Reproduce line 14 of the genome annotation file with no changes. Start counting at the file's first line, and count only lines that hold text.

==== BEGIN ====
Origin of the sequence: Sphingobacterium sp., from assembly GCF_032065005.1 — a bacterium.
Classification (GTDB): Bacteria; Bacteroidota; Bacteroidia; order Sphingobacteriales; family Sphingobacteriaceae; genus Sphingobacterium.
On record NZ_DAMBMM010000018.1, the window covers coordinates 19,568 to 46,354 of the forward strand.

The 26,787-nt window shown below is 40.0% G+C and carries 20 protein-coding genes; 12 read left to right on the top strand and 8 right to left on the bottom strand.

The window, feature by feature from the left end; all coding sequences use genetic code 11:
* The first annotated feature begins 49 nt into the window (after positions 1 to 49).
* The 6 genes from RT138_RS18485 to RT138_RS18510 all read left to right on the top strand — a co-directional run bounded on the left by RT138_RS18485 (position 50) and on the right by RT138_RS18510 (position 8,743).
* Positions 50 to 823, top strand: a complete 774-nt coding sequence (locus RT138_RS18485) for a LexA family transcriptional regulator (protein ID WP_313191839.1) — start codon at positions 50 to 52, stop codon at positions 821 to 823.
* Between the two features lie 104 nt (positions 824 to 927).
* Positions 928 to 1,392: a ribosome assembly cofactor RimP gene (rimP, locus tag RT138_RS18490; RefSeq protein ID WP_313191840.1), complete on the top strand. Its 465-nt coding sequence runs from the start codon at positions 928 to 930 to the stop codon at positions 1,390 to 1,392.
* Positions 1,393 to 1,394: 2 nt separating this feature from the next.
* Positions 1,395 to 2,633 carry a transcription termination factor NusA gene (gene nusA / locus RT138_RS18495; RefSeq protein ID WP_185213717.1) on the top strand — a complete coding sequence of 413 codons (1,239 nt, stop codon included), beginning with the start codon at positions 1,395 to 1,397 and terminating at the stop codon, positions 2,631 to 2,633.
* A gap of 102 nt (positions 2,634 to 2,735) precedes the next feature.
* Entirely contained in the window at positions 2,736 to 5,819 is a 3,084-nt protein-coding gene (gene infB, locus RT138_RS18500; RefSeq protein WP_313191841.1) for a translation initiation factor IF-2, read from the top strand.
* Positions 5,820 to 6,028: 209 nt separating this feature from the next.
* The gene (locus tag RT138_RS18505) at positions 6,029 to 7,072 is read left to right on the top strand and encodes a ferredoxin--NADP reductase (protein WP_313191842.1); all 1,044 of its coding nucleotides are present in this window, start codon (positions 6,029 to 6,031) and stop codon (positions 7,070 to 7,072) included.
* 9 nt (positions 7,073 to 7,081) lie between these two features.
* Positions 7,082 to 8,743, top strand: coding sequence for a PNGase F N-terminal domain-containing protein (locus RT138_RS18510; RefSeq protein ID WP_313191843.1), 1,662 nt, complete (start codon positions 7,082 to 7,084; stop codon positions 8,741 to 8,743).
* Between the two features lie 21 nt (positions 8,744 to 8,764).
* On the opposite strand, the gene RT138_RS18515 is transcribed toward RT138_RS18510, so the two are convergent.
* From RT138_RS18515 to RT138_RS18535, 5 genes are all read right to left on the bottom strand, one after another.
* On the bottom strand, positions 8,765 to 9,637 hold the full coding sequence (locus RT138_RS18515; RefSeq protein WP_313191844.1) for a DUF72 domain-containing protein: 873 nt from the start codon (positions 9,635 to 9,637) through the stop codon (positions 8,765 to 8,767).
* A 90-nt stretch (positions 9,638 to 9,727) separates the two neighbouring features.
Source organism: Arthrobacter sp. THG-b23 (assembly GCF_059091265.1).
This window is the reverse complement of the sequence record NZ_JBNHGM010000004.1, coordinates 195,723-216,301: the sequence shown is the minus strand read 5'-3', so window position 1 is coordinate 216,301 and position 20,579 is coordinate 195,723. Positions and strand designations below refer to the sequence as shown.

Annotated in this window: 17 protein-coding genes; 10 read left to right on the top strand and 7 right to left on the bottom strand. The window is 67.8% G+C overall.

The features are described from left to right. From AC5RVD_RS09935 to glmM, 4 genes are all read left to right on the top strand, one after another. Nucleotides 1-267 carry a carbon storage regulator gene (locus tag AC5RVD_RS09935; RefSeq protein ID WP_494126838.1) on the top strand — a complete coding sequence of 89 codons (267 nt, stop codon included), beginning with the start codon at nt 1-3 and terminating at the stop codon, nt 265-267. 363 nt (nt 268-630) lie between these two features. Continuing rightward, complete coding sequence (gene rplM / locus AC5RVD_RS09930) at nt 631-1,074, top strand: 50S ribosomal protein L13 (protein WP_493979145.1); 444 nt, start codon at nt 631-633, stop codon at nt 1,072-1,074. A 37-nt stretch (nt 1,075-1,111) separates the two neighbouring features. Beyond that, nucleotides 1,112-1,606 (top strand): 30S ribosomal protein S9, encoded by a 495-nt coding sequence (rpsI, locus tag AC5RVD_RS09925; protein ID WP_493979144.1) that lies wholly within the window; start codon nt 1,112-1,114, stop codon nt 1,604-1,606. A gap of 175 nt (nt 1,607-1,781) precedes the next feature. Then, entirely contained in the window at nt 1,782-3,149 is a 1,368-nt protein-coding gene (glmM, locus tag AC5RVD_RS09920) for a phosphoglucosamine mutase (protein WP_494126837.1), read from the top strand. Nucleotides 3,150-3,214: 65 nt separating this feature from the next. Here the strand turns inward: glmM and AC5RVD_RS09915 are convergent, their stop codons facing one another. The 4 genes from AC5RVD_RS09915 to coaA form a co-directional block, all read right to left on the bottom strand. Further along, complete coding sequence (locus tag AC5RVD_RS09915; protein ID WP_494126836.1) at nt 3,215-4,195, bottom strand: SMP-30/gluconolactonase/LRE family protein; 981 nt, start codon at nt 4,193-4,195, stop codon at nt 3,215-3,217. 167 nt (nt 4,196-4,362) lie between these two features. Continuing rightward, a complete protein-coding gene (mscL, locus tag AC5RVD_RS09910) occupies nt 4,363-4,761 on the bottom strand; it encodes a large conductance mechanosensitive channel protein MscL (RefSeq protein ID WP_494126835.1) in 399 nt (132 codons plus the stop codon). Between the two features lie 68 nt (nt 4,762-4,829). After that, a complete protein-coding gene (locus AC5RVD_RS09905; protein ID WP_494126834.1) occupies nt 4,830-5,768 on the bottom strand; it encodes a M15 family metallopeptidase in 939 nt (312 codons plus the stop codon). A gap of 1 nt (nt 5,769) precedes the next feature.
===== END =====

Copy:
* Entirely contained in the window at positions 2,736 to 5,819 is a 3,084-nt protein-coding gene (gene infB, locus RT138_RS18500; RefSeq protein WP_313191841.1) for a translation initiation factor IF-2, read from the top strand.